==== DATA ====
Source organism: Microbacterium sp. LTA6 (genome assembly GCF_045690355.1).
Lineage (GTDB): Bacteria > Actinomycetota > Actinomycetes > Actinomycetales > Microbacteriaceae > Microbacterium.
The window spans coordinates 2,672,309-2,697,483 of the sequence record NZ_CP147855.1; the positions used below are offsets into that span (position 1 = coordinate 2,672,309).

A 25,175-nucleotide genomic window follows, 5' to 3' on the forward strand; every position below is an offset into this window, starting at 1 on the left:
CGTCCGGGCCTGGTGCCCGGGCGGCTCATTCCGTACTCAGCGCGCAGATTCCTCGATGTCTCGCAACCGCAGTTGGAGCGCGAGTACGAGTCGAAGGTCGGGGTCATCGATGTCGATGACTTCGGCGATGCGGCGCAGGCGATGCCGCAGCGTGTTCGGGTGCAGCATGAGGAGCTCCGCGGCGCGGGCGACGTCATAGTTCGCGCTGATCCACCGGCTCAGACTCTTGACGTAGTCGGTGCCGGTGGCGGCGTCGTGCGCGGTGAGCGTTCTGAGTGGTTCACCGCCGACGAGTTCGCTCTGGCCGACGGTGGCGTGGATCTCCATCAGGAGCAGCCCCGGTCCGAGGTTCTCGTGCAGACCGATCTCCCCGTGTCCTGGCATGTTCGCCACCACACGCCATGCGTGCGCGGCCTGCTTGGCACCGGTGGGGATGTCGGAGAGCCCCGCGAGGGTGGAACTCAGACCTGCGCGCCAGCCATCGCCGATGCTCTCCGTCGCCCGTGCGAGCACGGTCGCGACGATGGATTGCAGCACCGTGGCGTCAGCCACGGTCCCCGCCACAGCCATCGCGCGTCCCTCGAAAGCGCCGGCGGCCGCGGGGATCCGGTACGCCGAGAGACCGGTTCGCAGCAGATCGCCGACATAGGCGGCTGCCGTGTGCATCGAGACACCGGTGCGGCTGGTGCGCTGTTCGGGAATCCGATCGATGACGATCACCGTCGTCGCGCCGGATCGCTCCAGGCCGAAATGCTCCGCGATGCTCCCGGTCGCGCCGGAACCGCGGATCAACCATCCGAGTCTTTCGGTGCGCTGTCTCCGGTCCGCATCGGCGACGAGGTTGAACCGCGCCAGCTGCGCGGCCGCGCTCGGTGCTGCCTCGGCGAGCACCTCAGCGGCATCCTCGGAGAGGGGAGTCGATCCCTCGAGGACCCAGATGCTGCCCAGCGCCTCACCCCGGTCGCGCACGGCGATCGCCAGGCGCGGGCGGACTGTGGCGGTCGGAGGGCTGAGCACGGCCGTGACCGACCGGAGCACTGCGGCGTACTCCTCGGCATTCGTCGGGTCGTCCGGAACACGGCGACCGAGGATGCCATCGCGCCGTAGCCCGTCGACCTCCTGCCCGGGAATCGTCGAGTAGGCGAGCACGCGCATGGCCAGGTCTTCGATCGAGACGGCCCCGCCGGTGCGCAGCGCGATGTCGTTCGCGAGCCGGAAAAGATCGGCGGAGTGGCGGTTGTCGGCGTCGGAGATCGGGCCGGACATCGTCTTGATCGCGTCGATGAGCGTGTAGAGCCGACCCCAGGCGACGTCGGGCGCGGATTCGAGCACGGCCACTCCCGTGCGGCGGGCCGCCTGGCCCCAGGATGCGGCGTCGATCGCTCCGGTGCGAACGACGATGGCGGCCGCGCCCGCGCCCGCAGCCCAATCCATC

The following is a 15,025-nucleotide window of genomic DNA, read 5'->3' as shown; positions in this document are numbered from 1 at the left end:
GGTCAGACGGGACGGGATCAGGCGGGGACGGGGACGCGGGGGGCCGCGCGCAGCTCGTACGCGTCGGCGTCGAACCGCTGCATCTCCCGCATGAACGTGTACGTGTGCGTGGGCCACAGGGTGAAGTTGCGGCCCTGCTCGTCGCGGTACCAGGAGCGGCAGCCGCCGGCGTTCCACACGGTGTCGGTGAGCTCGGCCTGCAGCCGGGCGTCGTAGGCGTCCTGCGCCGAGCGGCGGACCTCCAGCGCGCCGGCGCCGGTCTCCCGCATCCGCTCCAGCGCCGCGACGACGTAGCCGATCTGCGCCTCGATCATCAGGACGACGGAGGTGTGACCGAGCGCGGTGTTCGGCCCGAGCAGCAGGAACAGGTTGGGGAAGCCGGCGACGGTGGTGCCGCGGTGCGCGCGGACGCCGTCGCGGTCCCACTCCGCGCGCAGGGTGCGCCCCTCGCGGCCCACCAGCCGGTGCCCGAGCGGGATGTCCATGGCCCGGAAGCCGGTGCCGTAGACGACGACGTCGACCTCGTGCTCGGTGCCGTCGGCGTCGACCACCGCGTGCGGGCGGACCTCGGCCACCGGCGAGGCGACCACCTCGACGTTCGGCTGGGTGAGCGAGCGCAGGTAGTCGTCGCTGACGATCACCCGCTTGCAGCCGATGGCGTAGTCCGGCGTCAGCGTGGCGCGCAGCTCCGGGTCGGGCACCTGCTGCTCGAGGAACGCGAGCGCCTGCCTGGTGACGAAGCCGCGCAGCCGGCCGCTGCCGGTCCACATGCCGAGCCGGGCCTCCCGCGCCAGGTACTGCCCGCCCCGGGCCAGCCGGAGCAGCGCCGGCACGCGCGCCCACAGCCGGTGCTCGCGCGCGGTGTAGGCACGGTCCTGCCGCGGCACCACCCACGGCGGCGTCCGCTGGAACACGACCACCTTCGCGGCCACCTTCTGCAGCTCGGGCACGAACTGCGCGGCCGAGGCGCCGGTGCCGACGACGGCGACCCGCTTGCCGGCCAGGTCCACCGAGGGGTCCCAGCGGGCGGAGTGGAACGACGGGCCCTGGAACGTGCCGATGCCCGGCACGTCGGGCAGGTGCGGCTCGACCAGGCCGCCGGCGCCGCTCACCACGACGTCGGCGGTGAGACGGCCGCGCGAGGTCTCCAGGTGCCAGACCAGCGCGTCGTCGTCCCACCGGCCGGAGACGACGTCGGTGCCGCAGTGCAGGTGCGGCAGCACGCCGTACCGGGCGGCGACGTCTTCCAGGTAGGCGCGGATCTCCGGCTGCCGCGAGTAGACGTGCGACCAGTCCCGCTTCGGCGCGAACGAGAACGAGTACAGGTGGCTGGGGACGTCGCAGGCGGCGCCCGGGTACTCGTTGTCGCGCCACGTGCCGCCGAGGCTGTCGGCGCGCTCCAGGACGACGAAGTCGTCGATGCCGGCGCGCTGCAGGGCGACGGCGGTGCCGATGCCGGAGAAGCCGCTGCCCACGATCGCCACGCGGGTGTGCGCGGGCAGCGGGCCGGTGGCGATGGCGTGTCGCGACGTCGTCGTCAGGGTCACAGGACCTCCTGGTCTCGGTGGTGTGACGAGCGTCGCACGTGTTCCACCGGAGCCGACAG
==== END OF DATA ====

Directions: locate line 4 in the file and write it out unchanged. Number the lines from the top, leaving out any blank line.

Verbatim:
A 25,175-nucleotide genomic window follows, 5' to 3' on the forward strand; every position below is an offset into this window, starting at 1 on the left: